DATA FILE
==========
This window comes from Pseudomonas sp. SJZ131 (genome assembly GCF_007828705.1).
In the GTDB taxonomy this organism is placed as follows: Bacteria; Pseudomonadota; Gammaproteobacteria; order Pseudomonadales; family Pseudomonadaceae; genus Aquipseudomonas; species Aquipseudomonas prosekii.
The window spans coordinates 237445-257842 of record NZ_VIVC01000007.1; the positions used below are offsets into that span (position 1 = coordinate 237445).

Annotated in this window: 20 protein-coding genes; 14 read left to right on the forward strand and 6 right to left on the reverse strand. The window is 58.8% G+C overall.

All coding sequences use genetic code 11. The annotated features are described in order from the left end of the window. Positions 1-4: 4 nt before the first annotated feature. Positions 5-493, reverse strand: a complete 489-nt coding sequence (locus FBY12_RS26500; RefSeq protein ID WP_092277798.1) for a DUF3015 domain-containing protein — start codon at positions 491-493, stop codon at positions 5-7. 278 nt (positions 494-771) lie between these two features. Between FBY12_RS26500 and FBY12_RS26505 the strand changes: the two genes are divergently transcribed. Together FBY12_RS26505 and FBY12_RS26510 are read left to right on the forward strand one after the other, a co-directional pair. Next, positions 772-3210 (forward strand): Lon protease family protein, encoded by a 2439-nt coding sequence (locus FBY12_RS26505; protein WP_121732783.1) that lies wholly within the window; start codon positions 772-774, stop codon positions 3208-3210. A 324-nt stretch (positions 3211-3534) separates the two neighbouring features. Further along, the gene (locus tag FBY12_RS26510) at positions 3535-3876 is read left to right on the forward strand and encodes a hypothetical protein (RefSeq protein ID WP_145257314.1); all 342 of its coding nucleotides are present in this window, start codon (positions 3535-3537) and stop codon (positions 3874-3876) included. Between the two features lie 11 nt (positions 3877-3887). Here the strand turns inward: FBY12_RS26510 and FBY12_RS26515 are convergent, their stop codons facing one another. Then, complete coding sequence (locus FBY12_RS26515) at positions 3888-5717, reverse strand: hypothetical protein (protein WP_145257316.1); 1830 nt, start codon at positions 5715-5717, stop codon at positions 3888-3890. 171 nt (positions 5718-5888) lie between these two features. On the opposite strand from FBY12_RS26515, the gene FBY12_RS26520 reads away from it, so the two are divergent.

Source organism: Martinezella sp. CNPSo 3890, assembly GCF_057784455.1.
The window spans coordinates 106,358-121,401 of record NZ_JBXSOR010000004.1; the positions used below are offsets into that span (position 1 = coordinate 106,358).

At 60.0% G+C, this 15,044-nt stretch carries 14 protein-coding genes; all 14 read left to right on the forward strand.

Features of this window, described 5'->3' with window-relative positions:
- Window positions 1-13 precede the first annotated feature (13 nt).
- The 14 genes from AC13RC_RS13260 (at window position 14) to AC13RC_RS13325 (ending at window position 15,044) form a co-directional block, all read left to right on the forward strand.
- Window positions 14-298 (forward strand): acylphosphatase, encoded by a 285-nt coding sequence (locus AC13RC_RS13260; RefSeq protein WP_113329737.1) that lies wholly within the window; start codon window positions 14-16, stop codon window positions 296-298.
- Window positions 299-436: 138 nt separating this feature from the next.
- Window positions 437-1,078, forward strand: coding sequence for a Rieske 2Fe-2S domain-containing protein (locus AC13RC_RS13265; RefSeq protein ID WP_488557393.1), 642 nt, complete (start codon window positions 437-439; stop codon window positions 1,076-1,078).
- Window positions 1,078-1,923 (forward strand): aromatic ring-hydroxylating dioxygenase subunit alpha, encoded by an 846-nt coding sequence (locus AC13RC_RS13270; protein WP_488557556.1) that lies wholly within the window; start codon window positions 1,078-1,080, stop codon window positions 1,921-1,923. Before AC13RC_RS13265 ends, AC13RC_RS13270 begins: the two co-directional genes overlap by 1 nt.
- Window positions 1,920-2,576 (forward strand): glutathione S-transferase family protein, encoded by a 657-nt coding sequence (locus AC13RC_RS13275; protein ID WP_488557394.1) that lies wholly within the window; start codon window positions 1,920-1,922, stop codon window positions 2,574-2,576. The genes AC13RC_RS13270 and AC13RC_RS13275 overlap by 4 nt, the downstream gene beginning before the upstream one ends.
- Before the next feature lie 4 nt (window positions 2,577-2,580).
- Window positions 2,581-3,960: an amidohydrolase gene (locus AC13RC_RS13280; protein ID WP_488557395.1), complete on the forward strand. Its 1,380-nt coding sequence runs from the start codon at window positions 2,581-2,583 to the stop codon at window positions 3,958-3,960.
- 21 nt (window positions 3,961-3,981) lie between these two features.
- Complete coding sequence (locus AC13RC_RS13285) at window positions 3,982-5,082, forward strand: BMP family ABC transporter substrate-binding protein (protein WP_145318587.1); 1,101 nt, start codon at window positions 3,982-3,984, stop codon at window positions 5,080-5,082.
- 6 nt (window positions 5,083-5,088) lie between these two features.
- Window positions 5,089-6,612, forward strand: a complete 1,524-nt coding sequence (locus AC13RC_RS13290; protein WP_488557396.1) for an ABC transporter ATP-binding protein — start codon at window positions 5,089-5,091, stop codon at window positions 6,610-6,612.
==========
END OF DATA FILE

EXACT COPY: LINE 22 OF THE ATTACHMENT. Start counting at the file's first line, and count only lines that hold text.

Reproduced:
- Window positions 5,089-6,612, forward strand: a complete 1,524-nt coding sequence (locus AC13RC_RS13290; protein WP_488557396.1) for an ABC transporter ATP-binding protein — start codon at window positions 5,089-5,091, stop codon at window positions 6,610-6,612.